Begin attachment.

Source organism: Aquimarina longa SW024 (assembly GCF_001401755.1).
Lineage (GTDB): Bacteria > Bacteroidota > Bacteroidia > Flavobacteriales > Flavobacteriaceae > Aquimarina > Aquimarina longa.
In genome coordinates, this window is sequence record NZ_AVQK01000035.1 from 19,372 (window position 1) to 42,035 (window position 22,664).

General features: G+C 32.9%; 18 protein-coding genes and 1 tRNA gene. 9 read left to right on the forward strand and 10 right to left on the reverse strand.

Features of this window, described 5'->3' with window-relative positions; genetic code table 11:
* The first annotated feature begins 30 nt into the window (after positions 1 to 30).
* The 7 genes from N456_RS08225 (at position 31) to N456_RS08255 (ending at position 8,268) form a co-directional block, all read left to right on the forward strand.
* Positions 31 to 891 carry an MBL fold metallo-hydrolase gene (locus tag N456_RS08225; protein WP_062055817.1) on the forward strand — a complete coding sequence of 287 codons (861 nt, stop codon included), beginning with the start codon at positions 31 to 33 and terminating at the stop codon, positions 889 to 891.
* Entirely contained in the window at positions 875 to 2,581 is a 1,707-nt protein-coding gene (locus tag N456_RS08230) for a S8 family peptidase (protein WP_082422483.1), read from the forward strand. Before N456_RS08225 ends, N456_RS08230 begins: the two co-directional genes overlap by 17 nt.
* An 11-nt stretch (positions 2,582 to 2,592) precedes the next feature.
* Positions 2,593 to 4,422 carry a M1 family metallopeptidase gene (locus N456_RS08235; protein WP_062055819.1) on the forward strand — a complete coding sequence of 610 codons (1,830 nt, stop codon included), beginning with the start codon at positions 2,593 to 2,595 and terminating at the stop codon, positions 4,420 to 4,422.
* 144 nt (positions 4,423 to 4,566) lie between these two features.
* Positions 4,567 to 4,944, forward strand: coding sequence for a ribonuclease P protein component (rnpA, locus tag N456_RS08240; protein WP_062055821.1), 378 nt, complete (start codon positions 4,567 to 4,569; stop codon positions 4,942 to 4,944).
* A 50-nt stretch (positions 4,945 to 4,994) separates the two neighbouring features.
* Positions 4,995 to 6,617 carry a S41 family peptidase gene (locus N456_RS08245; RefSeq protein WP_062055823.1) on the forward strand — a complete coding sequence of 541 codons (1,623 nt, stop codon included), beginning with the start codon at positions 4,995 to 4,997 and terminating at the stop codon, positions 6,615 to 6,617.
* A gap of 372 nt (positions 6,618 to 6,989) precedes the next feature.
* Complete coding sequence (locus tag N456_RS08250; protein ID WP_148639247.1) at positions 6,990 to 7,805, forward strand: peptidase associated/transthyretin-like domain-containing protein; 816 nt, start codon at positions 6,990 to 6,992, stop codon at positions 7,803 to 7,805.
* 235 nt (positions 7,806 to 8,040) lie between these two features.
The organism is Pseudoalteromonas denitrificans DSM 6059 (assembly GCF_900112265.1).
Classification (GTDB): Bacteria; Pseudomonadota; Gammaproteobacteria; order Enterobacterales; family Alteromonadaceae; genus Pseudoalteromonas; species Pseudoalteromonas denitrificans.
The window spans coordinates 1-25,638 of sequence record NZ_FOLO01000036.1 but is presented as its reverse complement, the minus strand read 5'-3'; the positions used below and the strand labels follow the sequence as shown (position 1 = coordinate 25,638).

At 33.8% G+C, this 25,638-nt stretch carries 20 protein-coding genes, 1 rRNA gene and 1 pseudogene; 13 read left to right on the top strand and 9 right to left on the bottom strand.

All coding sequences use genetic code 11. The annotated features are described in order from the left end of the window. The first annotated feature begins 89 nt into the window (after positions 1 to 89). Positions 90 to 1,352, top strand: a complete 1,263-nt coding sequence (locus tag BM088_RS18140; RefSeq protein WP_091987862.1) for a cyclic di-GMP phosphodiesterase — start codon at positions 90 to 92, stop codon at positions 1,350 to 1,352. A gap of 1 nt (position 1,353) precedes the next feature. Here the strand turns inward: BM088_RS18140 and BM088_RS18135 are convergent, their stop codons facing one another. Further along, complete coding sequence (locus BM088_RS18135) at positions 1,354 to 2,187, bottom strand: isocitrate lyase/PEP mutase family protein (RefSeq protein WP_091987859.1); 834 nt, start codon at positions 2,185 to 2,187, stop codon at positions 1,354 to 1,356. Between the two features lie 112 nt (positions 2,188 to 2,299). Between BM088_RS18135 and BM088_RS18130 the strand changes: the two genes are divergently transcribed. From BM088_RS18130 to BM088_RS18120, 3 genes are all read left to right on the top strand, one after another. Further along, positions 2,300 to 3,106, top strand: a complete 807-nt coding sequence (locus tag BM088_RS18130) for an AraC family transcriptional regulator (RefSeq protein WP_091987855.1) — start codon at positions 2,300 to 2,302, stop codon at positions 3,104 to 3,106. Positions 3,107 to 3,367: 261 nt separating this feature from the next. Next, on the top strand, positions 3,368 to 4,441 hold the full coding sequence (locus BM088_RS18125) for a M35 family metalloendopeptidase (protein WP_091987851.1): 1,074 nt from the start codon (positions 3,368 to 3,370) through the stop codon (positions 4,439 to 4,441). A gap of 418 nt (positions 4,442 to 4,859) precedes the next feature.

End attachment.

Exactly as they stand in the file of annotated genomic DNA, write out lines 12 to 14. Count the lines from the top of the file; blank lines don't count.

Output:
* 144 nt (positions 4,423 to 4,566) lie between these two features.
* Positions 4,567 to 4,944, forward strand: coding sequence for a ribonuclease P protein component (rnpA, locus tag N456_RS08240; protein WP_062055821.1), 378 nt, complete (start codon positions 4,567 to 4,569; stop codon positions 4,942 to 4,944).
* A 50-nt stretch (positions 4,945 to 4,994) separates the two neighbouring features.